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Posts Tagged: "todd dickinson"

Solicitor General Recommends Against Cert in Vanda, Perhaps Bolstering Athena’s Bid for Review

The United States Office of the Solicitor General has filed its brief in response to the Supreme Court’s March request for views in Hikma Pharmaceuticals v. Vanda Pharmaceuticals. The December 6 brief says that the Federal Circuit correctly held the relevant claims of Vanda’s patent-in-suit eligible, and that the case “is not an optimal vehicle for bringing greater clarity” on the topic of Section 101 law since the CAFC arrived at the correct result. Instead, the High Court should grant certiorari in a case like Athena Diagnostics v. Mayo Collaborative Services, in which the order denying en banc rehearing “was accompanied by multiple separate opinions articulating different understandings of Mayo and seeking clarification from this Court.”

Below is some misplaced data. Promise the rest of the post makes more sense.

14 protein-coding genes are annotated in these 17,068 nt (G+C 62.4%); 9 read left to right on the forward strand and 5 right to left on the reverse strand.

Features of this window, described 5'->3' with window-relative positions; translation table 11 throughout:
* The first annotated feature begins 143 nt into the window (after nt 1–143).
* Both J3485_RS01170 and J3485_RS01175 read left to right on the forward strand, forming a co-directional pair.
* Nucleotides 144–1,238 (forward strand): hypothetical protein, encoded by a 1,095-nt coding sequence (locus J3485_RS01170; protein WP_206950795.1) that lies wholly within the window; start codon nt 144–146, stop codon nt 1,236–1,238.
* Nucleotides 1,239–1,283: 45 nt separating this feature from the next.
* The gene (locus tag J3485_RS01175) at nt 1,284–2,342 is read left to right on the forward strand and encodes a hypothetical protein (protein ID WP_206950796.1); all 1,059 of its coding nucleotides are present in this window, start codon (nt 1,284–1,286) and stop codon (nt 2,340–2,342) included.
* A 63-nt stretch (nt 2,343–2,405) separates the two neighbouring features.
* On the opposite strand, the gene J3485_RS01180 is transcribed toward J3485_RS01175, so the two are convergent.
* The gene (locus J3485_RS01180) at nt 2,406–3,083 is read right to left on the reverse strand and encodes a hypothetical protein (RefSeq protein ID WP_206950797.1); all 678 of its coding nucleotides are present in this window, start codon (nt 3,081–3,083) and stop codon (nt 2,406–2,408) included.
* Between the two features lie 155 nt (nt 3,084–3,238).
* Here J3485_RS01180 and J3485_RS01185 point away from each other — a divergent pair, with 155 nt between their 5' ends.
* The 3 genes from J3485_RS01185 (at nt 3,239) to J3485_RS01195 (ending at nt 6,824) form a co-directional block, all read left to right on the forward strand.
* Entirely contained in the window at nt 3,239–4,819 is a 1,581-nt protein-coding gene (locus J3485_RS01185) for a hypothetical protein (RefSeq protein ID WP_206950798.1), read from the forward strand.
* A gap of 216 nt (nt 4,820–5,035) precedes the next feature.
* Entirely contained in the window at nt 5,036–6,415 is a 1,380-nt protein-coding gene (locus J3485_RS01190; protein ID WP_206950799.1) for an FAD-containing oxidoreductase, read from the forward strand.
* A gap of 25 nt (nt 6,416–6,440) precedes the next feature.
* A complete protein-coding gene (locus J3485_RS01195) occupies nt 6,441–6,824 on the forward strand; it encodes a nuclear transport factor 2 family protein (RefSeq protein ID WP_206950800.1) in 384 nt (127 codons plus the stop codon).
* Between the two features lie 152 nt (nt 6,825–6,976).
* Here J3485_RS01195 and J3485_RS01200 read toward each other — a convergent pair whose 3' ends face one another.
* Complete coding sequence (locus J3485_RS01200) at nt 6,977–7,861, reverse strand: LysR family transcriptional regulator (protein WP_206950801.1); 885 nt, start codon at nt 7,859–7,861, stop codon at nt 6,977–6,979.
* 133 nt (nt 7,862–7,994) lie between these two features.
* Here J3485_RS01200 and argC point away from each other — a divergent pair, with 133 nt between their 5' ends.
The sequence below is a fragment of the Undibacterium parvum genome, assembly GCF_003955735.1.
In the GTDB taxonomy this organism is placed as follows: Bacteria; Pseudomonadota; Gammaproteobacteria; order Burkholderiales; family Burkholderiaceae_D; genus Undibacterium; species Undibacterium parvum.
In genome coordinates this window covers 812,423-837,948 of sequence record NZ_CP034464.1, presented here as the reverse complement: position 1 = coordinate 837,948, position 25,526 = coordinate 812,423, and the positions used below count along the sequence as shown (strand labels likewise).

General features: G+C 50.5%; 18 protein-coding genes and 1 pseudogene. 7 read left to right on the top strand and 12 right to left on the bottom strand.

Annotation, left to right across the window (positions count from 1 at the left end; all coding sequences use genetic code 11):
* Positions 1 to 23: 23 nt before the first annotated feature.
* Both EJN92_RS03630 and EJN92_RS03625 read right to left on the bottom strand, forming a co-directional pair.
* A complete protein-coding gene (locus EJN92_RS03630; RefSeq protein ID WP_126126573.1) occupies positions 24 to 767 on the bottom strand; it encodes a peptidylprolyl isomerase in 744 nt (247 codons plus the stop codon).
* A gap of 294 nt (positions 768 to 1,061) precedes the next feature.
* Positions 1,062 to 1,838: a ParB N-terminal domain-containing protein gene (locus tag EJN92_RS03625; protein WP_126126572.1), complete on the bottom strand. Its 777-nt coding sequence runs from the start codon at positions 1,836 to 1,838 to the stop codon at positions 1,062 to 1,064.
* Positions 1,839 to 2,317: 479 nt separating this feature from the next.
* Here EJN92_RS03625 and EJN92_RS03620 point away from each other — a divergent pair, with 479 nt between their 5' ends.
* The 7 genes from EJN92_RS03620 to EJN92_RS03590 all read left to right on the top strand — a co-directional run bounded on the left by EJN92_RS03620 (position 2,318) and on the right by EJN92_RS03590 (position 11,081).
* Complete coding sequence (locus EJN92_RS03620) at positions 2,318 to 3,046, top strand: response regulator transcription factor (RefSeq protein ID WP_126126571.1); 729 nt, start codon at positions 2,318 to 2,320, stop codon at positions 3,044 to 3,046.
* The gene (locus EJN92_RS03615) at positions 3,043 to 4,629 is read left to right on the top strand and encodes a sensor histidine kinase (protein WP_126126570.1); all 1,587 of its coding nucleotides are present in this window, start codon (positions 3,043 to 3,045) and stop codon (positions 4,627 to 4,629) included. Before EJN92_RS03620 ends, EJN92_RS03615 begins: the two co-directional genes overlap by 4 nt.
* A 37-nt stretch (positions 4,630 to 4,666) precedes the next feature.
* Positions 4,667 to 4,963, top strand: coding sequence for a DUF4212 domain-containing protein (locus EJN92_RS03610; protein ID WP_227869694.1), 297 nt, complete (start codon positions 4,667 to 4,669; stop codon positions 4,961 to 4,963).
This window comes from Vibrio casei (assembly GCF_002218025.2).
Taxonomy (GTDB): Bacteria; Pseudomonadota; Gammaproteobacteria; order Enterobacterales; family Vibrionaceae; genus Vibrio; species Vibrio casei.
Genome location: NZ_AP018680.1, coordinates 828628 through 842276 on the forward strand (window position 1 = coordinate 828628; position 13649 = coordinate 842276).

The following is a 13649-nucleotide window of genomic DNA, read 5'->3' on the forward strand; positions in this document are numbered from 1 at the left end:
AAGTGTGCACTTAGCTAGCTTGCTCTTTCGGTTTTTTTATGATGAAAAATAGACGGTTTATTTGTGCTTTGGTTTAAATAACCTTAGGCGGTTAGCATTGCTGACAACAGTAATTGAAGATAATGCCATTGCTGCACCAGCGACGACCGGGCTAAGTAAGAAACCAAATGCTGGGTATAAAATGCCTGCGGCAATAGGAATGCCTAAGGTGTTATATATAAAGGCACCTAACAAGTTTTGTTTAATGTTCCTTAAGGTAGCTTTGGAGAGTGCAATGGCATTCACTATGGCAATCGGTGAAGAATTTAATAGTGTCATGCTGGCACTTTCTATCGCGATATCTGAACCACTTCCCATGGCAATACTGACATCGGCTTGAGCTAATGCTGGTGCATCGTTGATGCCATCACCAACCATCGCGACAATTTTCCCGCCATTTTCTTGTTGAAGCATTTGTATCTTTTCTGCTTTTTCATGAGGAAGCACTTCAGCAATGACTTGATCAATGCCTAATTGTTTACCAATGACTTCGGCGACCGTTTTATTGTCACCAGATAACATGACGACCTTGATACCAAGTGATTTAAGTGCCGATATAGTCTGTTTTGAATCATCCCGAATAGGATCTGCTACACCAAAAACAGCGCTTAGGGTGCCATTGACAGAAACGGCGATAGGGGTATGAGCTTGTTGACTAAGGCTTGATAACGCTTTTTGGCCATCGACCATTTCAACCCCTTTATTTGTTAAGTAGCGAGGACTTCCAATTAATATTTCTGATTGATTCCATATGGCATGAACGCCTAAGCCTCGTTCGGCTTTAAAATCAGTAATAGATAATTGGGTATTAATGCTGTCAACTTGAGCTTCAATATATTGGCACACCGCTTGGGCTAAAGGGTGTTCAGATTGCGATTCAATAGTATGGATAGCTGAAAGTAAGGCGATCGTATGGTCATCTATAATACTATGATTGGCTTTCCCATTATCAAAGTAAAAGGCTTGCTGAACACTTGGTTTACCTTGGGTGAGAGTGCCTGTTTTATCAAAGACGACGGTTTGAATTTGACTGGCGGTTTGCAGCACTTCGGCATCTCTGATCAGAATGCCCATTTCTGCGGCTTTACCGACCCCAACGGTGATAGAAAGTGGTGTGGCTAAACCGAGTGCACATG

Rest in Peace Friend: Remembering Donald Dunner

It is with great sadness that I write today on the occasion of the passing of a true legend in the patent world. Donald Dunner, a partner in Finnegan, Henderson, Farabow, Garrett & Dunner, LLP in Washington, D.C., passed away earlier today. “Don was a great lawyer and a wonderful man. He also gave enormously of himself, and his time, to our profession and its organizations,” said Todd Dickinson, former Director of the USPTO and current Senior Counsel at Polsinelli.  “It was a genuine privilege to work with him on many issues and to count him as a friend.” Indeed, aside from the many legal accolades Dunner so rightfully earned during his lifetime, he was as good and nice a person as he was an excellent attorney. Perhaps that shouldn’t be remarkable, but Dunner always had a grace and elegance that set him apart. He was a friend to judges and politicians, as well as a mentor to countless attorneys.

Patent Heavyweights Take Strong Stance Against ACLU Anti-Patent Reform Statements